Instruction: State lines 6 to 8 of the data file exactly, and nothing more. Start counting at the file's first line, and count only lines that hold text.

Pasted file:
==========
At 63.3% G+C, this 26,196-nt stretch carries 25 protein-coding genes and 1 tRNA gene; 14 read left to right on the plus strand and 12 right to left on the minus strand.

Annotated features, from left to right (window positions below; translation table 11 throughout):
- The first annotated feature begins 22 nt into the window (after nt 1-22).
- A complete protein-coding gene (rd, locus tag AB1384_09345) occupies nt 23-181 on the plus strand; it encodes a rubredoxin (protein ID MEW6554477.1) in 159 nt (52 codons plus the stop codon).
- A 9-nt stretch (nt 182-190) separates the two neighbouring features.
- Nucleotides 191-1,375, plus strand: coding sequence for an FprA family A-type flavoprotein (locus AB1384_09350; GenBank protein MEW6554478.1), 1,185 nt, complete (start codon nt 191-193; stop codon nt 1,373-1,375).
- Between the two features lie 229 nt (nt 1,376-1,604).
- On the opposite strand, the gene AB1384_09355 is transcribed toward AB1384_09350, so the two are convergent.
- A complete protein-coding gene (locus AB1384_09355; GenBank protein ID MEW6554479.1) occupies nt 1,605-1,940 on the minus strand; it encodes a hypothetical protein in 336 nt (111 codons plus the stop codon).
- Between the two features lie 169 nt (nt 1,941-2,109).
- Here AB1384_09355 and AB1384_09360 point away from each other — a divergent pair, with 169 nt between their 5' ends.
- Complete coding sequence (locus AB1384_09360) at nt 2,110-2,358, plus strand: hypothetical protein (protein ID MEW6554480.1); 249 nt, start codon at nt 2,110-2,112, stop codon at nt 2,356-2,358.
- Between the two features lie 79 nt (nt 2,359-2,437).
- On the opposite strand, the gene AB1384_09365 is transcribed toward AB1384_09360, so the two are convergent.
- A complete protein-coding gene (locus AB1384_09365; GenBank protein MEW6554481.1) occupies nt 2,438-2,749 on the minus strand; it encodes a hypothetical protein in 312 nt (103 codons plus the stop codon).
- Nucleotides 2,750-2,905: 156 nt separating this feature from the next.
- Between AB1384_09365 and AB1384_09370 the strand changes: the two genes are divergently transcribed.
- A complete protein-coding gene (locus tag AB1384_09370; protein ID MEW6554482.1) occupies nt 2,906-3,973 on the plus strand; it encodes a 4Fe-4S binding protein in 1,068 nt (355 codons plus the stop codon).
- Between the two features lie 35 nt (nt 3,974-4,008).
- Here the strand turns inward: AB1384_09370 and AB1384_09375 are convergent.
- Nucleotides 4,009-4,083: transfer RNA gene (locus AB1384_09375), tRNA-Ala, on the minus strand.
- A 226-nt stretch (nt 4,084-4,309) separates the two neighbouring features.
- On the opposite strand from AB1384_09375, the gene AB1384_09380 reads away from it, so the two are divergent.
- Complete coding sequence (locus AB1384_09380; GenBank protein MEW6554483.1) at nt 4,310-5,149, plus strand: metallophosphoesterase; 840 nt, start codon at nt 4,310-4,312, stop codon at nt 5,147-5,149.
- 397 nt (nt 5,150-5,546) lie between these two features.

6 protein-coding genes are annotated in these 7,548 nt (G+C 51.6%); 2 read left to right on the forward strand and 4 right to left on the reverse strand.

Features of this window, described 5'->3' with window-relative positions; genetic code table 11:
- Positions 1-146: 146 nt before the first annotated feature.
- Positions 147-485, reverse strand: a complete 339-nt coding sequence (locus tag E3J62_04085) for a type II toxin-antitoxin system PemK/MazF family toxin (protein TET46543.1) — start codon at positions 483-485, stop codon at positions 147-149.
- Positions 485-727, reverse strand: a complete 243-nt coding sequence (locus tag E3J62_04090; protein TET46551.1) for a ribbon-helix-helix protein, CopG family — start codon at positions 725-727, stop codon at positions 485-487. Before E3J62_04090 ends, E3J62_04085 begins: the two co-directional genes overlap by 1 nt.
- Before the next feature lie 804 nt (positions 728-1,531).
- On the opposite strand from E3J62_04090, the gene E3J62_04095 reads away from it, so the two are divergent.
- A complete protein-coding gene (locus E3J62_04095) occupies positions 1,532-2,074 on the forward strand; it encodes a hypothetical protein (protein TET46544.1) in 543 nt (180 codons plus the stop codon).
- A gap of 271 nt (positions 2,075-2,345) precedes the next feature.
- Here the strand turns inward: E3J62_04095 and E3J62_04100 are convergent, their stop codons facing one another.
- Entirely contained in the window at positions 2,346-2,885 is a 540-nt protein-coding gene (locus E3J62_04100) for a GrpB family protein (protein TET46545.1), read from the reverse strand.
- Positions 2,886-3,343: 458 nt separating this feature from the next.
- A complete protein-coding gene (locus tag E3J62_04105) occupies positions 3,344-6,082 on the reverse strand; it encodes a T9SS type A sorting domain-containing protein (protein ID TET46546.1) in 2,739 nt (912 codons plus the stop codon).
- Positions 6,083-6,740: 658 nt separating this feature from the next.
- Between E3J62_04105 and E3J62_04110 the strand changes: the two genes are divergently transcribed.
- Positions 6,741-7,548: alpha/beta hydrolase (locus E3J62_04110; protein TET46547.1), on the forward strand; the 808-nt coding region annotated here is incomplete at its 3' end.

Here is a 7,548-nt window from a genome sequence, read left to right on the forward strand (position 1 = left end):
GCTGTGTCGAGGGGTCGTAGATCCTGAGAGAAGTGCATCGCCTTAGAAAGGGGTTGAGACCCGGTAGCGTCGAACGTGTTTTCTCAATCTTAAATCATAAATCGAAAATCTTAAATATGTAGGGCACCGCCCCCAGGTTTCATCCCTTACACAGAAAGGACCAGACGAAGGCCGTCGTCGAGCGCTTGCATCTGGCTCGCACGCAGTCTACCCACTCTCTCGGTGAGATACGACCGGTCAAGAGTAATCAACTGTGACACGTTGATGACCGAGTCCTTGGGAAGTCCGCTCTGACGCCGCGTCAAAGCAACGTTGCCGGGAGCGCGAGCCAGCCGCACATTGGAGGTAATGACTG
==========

- Nucleotides 191-1,375, plus strand: coding sequence for an FprA family A-type flavoprotein (locus AB1384_09350; GenBank protein MEW6554478.1), 1,185 nt, complete (start codon nt 191-193; stop codon nt 1,373-1,375).
- Between the two features lie 229 nt (nt 1,376-1,604).
- On the opposite strand, the gene AB1384_09355 is transcribed toward AB1384_09350, so the two are convergent.